4 to 8 years of imprisonment, and increase by one-third if 
the victim is under the age of 18 years. 
 
¶4. (U) Military recruitment of children is not permitted. 
However, voluntary service can begin at age 16. 
 
¶5. (U) The use, procurement, or offering of a child for 
prostitution, for the production of pornography, or for 
pornographic performances are penalized in the Constitution. 
Although the Criminal Code does not criminalize prostitution 
per se, it penalizes the inducement, facilitation, or 
promotion of prostitution of a person younger than 18 years 
old.  The Penal Code considers the commercial sexual 
exploitation of children, trafficking of children, and child 
pornography forms of organized crime, and provides harsher 
penalties for such crimes.  The law that regulates 
drug-related activities penalizes the use of a child for 
illicit activities. 
 
¶6. (U) The Labor Code prohibits types of work that will 
likely harm the safety or morals of children.  In 1999, the 
Government of El Salvador submitted to the ILO a document 
identiying hazardous forms of work prohibited for minors 
under Convention 182 and Convention 138.  There ere no new 
laws promulgated in 2007 relating to child labor. 
 
--------------------------------------------- ---------- 
Regulations for Implementation and Enforcement 
of Proscriptions against the Worst Forms of Child Labor 
--------------------------------------------- ----------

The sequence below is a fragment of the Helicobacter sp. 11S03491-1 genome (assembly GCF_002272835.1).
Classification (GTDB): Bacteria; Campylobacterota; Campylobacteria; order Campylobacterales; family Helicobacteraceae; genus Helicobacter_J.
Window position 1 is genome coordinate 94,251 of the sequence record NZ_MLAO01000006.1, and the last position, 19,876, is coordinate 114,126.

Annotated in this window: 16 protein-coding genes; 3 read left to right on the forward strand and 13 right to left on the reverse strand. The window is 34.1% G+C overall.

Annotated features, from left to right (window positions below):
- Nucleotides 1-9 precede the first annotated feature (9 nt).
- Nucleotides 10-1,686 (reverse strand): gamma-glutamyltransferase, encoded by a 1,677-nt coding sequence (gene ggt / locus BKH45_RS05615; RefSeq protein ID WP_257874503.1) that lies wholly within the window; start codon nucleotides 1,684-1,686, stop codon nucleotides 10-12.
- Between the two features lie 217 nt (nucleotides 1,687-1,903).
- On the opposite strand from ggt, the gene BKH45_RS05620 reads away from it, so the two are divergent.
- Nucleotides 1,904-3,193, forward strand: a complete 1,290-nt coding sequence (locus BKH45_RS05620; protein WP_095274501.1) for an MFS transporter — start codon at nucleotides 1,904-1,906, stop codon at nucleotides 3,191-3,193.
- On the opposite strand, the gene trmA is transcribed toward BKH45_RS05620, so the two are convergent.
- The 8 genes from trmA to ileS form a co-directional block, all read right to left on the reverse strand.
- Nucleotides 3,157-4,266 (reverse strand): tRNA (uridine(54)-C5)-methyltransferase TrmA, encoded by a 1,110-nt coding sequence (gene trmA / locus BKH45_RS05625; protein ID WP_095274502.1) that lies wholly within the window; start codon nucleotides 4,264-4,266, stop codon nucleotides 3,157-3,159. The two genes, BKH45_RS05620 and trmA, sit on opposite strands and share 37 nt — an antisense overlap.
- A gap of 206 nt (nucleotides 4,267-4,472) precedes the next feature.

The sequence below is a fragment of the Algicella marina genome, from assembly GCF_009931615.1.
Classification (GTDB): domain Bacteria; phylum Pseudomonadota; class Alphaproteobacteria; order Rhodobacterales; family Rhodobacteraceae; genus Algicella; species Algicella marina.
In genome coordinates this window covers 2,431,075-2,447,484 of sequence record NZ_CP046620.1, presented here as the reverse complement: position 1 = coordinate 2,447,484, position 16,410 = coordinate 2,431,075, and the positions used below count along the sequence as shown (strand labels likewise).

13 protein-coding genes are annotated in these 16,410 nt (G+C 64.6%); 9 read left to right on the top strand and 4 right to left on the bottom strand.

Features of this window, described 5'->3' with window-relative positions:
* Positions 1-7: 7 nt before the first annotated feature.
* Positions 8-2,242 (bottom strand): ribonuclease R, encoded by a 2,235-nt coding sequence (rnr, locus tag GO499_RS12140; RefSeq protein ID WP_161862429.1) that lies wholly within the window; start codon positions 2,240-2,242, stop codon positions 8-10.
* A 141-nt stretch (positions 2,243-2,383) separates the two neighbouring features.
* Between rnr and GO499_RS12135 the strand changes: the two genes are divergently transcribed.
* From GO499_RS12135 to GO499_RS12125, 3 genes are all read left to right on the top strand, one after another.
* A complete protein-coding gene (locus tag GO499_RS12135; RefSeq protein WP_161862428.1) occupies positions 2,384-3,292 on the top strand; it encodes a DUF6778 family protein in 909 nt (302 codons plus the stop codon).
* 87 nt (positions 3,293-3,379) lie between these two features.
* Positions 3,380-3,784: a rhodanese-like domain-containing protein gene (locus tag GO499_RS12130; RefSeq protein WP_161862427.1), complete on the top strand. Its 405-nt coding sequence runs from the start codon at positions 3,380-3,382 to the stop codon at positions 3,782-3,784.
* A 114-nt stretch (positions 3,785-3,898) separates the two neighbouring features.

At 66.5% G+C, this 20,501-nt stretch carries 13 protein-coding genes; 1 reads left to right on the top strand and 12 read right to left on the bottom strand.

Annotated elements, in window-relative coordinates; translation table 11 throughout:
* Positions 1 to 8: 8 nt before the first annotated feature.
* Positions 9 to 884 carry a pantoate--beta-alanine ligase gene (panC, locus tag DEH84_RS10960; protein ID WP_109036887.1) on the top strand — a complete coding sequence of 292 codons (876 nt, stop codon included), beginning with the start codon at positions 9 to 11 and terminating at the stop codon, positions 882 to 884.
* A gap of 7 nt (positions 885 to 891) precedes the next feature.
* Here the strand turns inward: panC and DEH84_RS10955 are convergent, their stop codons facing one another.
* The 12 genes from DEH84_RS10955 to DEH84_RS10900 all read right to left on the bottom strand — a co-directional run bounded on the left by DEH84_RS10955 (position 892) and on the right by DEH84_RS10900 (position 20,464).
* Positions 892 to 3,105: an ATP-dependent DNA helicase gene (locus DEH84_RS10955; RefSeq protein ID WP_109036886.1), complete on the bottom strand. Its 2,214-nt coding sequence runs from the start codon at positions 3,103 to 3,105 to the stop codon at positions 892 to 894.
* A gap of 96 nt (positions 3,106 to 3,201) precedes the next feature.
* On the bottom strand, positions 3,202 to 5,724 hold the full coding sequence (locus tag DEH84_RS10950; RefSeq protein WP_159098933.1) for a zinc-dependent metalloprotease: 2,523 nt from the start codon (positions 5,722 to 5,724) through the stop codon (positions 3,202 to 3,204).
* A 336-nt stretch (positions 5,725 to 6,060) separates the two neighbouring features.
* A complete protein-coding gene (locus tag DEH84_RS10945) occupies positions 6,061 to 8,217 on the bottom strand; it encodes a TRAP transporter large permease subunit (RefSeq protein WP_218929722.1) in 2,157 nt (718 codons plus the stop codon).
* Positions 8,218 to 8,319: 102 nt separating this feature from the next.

¶7. (U) Enforcement of child labor law is the responsibility 
of the Ministry of Labor, but labor inspectors usually tend 
to focus on the formal sector where child labor is less 
frequent, and as a result, few complaints are presented.  The 
2006-2010 National Plan to Eradicate the Worst Forms of Child 
Labor places the Ministry of Labor in charge of reviewing, 
updating, and modernizing the legal framework related to 
child labor, as well as to increase legal oversight and labor 
inspections to prevent and eradicate hazardous job 
conditions. 
 
¶8. (U) The National Civilian Police (PNC), the Immigration 
Office, and the Office of the Attorney General (FGR) are the 
government agencies responsible for enforcing trafficking 
laws. Administrative complaints presented before the Ministry 
of Labor, when it refers to child labor violations, are 
different from criminal activity such as trafficking, 
offering a child for pornographic or prostitution services, 
and others. However, if the child labor violation is 
considered a crime, then the Attorney General Office in 
conjunction with the National Civilian Police are in charge 
of enforcing child labor laws. 
 
¶9. (U) In general, the legal remedies for trafficking are 
adequate to punish violations but likely provide little 
deterrence, due to economic, cultural, and social conditions. 
 The legal remedies for child labor are rarely enforced,